Bronchoalveolar lavage: General approaches to correct for variability of dilution and lung permeability

R. P. Baughman, S. I. Rennard

Research output: Contribution to journalArticle

24 Scopus citations

Abstract

Bronchoalveolar lavage (BAL) samples the lower respiratory tract. The process of introducing and withdrawing fluid leads to variable dilution of the lung lining fluid. A main objective of the task force was to develop a standard approach for performing and reporting BAL. The use of internal and external markers both present problems in estimating lung lining fluid dilution. However, the major causes of variations in lavage results are due to variability in the technique itself. Standard methods for handling lavage are proposed. In addition, recommendations are made for a standard approach in reporting the lavage process. The use of a standard reporting method will lead to a better understanding of the value of particular results. This can be used to clarify whether or not changes seen in diseased states are reproducible and therefore useful. The task force recommends that investigators should try to standardize the volume of lavage fluid introduced and should report results per mL bronchoalveolar lavage fluid in addition to any other approach needed. Although small differences between groups may not be detected using this method, there is little evidence to date that other correction factors for the dilution of bronchoalveolar lavage fluid give a better resolution between health and disease. Reporting the volume of each bolus used, the total amount of fluid introduced and the percentage recovery should also be standardized.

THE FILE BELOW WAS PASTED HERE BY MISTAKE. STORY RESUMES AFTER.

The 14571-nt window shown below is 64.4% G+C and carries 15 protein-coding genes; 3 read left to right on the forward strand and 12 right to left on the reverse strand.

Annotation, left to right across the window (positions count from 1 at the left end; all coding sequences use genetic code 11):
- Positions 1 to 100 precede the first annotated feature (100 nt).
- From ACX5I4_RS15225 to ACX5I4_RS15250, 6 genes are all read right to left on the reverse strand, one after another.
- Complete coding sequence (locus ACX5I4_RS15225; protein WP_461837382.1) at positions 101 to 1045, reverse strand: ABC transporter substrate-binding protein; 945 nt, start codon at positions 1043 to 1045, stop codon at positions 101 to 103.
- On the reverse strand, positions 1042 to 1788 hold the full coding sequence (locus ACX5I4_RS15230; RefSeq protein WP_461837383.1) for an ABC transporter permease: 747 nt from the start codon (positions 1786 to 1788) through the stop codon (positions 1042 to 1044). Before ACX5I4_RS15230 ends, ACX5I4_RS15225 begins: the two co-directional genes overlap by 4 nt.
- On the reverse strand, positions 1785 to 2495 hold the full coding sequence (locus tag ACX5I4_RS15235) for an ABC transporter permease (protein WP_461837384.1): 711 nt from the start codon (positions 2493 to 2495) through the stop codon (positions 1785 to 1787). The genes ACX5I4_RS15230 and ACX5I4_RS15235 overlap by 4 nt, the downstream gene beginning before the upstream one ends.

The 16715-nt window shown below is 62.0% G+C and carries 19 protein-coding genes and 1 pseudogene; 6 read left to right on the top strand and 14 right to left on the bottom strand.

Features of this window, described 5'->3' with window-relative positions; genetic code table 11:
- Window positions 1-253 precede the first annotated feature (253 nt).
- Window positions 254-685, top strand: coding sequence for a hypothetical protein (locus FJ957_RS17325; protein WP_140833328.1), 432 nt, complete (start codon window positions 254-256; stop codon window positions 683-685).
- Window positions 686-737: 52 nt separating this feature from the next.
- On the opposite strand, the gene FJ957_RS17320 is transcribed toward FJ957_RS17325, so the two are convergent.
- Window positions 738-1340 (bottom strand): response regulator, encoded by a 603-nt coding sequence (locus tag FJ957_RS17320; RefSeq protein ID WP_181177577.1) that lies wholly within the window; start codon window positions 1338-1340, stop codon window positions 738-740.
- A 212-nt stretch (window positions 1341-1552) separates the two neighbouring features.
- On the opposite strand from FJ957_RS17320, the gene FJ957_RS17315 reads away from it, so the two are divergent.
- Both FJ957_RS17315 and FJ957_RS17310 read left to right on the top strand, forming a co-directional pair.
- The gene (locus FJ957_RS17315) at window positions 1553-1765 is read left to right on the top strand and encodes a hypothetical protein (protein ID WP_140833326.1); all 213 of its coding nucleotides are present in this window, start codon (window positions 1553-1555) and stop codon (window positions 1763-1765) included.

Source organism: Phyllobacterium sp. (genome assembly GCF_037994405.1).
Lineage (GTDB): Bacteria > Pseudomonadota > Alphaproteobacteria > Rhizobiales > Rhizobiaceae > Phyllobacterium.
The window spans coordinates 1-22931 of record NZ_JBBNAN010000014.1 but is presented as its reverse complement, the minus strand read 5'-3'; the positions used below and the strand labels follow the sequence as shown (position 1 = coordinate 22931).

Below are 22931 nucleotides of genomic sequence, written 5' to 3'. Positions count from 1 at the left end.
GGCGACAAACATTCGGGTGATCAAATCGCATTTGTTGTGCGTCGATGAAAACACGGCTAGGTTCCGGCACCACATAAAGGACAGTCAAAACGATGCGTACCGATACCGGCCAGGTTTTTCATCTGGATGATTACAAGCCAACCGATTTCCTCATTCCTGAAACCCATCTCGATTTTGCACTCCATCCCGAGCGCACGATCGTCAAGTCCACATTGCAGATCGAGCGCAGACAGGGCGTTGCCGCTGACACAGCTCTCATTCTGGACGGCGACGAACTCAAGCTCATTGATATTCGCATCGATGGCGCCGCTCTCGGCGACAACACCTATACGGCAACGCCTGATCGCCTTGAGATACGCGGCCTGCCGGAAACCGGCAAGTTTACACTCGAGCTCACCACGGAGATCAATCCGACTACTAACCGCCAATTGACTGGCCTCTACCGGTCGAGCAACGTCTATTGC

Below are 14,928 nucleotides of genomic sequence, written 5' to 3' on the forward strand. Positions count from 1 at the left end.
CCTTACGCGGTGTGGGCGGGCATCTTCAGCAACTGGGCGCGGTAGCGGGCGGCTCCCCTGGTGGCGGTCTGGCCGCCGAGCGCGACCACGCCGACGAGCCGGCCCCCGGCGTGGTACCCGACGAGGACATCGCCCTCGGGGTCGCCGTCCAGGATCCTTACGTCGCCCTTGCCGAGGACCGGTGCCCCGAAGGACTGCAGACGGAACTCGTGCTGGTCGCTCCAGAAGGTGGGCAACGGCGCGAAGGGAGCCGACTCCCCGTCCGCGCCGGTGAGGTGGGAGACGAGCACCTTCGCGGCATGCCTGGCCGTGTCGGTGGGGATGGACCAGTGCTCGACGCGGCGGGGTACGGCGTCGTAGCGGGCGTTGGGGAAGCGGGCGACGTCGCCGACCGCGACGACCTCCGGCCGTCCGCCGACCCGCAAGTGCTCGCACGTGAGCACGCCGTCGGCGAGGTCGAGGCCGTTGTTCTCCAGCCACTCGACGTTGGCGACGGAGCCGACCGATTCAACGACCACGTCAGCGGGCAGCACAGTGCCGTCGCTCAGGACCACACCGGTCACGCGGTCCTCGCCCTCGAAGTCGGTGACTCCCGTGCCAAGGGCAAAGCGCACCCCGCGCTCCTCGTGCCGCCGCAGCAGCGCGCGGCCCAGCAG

Original languageEnglish (US)
Pages (from-to)28-31
Number of pages4
JournalEuropean Respiratory Review
Volume9
Issue number66
Publication statusPublished - Jan 1 1999

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Keywords

  • Acellular components
  • Bronohoalveolar lavage
  • Dilution
  • European Respiratory Society Task Force Report
  • Sampling
  • Standardization

ASJC Scopus subject areas

  • Pulmonary and Respiratory Medicine

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